Twenty-two year old Sarah Edgmon from Fort Smith, Arkansas speaks out about her experience with foster care and adoption as National Foster Care Awareness month approaches in May.
“It has been a blessing for me. My life could have been a lot different if my parents would not have adopted me out of foster care,” said Edgmon.
Area two, which encompasses Sebastian and surrounding counties in Arkansas, occupies the largest number of foster kids than any other area in the state. On average, there are more than 900 children in the foster care system in Area two alone. However, there are not enough homes open in that area to place every child in the foster care system, so children are moved to homes across the state.
Because of the lack of homes open to foster care, DHS is forced at times to separate siblings and place them in different homes and families. According to Psychotherapist Laura Caldwell, many times children in foster care develop a condition called, Reactive Attachment Disorder (RAD). RAD occurs when a child’s basic needs for comfort, affection, and nurturing are not met and a loving, stable environment is not established.
Edgmon’s parents took her into their home at birth, and adopted her into their family when she was three years old. After the adoption, Edgmon’s parents opened their home to more than 30 more children in foster care for more than 15 years.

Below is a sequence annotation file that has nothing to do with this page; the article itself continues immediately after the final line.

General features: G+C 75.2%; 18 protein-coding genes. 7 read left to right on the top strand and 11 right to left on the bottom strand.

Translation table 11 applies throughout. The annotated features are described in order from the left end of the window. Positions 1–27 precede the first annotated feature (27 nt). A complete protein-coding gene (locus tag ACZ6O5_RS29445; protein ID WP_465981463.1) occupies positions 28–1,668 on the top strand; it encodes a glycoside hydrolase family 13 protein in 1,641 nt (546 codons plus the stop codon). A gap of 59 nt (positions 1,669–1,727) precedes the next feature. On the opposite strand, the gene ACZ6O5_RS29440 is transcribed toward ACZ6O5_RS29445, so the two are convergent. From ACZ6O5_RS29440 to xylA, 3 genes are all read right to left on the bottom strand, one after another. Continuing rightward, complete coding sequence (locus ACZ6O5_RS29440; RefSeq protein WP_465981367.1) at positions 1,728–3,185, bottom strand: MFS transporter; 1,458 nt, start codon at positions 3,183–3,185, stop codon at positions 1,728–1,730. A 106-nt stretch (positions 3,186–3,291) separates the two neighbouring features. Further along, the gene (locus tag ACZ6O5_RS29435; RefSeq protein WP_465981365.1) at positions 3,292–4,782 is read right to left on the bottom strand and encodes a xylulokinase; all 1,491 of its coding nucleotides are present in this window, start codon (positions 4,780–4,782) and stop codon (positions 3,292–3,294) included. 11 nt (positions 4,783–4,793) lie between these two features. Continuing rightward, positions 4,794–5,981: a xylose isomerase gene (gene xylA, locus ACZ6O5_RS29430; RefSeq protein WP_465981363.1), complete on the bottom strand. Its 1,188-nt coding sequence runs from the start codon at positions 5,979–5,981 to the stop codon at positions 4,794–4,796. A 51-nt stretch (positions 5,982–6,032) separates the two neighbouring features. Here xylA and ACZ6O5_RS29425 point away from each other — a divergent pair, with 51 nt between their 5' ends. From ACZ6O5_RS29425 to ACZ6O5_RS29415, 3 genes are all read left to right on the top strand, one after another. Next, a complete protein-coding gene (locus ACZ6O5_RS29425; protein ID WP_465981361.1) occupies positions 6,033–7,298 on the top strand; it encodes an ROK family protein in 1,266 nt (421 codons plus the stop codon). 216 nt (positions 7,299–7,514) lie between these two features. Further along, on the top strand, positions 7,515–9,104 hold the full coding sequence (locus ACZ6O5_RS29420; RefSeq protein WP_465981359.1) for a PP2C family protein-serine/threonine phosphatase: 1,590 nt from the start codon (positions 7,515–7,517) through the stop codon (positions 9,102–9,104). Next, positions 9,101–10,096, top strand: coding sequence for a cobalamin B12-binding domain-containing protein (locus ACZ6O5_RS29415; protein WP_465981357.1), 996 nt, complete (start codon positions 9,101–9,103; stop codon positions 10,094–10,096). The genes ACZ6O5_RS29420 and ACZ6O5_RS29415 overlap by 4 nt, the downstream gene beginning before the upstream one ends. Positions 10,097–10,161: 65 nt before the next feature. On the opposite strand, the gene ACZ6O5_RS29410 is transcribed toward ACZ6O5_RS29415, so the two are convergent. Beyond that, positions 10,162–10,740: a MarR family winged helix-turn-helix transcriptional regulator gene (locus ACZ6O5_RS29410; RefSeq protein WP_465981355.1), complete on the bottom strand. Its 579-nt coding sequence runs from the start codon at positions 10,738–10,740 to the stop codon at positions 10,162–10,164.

“I never really knew any different. My parents brought kids into our home, and they tried to help as many of them as possible,” stated Edgmon.
She recalled one specific pair of siblings who came to live with her family, “I knew they had a lot of issues, but I didn’t find out until later that they came from an abusive home.”
The process of switching homes for children in foster care creates undue emotional stress on the child, foster families, and DHS workers. Although DHS and The Call work hand in hand to open new homes and keep current homes open, there remains a large deficit and need in Arkansas’ Area two.
Caldwell expressed, “There’s always going to be the need for new foster homes. There’s always going to be the need for people to step and provide resources for these children that come into care.”